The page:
After India's Supreme Court upheld the corruption conviction of the incoming Tamil Nadu chief, VK Sasikala is trying to run the state assembly by remote control. But will she be successful? Murali Krishnan reports.
India's Supreme Court sentenced the incoming leader of Tamil Nadu state to a four-year prison sentence on Tuesday. VK Sasikala was found guilty of corruption in a case that dates back to the 1990s. The verdict will prevent her from taking up her post, and bans her from seeking elected office for another decade.
Prosecutors successfully argued that Sasikala and her mentor, former Tamil Nadu Chief Minister Jayalalithaa Jayaram, had possessed "disproportionate assets" that could not possibly have been obtained with their public salaries. The pair owned bungalows, luxury cars, tea estates, gold and silver, and thousands of saris.
Jayalalithaa, one of India's most powerful and revered politicians, died in December last year after a "massive" cardiac arrest.
Tug of war
Hours after the court upheld the four-year jail term for the secretary-general of the All India Anna Dravida Munnetra Kazhagam (AIADMK) party, Sasikala chose one of her loyalists for the chief minister post, thus making her intentions clear that she was not willing to hand over power to the state's caretaker chief minister, O Panneerselvam.
Sasikala, 61, whose rise in politics has stunned everyone in Tamil Nadu, appointed Edappadi K Palanisamy as leader of the state assembly and expelled Panneerselvam. She requested Governor Vidyasagar Rao to swear in Palanisamy as state leader as her party has the majority in the 235-strong assembly.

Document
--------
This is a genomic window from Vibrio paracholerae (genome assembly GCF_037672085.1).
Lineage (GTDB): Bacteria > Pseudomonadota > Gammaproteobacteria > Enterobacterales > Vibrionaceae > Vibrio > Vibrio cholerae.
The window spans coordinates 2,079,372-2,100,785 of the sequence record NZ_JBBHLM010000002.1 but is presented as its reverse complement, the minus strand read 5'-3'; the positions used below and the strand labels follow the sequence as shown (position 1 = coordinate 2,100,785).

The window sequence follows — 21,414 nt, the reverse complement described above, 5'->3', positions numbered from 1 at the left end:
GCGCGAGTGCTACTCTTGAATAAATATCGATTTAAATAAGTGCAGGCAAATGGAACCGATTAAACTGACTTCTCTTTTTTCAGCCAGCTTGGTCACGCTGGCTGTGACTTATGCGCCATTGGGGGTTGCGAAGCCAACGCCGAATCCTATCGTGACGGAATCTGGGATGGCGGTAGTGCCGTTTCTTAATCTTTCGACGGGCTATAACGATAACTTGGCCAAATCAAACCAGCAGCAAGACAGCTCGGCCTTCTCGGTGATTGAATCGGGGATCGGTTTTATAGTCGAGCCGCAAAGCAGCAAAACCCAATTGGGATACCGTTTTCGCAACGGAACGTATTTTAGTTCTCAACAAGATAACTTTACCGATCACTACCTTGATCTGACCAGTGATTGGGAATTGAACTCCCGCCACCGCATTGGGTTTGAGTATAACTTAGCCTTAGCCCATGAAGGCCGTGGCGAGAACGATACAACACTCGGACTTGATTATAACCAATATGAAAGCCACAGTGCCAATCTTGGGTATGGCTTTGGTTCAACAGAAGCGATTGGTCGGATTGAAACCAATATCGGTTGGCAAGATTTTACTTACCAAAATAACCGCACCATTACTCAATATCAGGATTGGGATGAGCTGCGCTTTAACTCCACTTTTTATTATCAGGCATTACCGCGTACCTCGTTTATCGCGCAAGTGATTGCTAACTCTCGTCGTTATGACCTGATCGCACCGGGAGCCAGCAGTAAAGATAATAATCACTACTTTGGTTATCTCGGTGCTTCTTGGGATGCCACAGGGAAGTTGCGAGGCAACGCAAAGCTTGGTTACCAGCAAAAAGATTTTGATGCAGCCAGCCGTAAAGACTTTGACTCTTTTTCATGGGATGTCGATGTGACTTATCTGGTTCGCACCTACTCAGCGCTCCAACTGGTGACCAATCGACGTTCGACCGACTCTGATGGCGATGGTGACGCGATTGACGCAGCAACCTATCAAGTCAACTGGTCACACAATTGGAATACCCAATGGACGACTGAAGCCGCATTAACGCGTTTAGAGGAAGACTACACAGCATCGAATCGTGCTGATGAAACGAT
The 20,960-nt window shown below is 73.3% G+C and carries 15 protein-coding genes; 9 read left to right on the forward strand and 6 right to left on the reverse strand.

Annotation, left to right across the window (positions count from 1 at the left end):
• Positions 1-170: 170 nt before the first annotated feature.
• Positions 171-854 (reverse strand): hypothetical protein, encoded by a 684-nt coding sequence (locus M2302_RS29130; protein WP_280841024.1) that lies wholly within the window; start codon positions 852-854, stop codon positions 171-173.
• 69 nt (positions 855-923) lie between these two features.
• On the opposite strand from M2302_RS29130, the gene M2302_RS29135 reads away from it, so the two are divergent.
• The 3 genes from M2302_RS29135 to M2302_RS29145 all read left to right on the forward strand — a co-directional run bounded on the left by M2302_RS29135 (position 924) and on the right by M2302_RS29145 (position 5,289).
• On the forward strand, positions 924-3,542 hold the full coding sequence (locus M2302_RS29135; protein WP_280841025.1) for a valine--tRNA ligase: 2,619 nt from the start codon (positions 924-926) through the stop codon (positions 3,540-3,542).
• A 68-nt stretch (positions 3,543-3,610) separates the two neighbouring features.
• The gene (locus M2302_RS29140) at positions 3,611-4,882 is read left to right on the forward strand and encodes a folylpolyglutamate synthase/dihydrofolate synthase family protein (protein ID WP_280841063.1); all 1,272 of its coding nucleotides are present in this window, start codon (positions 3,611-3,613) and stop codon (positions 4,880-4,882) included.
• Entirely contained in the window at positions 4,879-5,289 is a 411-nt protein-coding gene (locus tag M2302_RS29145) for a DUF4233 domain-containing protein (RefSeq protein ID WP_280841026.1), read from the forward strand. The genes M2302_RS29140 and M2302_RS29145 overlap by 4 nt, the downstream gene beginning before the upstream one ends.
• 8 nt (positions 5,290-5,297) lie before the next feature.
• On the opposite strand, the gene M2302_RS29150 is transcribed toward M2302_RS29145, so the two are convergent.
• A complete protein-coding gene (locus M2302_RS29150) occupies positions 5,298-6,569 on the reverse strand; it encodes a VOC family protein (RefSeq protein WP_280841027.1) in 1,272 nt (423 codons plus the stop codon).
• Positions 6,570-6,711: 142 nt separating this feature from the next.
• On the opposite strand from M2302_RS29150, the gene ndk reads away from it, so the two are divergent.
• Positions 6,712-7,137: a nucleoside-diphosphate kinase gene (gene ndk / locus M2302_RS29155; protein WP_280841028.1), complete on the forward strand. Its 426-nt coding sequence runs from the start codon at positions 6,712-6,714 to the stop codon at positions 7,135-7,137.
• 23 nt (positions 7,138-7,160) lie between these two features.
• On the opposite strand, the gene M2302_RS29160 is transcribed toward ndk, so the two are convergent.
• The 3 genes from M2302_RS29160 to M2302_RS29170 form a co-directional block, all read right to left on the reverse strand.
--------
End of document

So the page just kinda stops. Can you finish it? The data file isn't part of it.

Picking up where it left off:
Sasikala's conviction and the tug of war between her and Panneerselvam have heightened the political turmoil in the state. Panneerselvam, a close aide of the late Jayalalithaa, has been locked in a bitter power struggle to retain control of the AIADMK party. His problems were compounded when Sasikala was appointed as leader of the state assembly last week.
"Following Sasikala's conviction, there were celebrations in the Panneerselvam camp," Kandaswami Murugan, an AIADMK member, told DW.
But Panneerselvam, 65, probably realizes that he does not have the required backing of legislators to run the state.
"It has all come down to a numbers game in the assembly. The governor will appoint the candidate who has the support of more lawmakers in Tamil Nadu assembly," Raju Ramachandran, a former additional solicitor general, told DW.
Sasikala, a former video cassette saleswoman who initially impressed Jayalalithaa by making a campaign video, emerged from the background as a low-profile adviser to mount a successful bid within AIADMK to take over from interim leader Paneerselvam.
But after the Tuesday conviction, Sasikala's political career is practically over.
"She (Sasikala) can challenge the verdict through a review petition but her chances of success are very slim. I don't see any reprieve in this case, which has also received massive public attention," Soli Sorabjee, a lawyer, told DW.
Sasikala's last political gambit is to install a government of her own choice and run it from prison. But experts believe it won't be that easy given the unpredictability of Indian politics.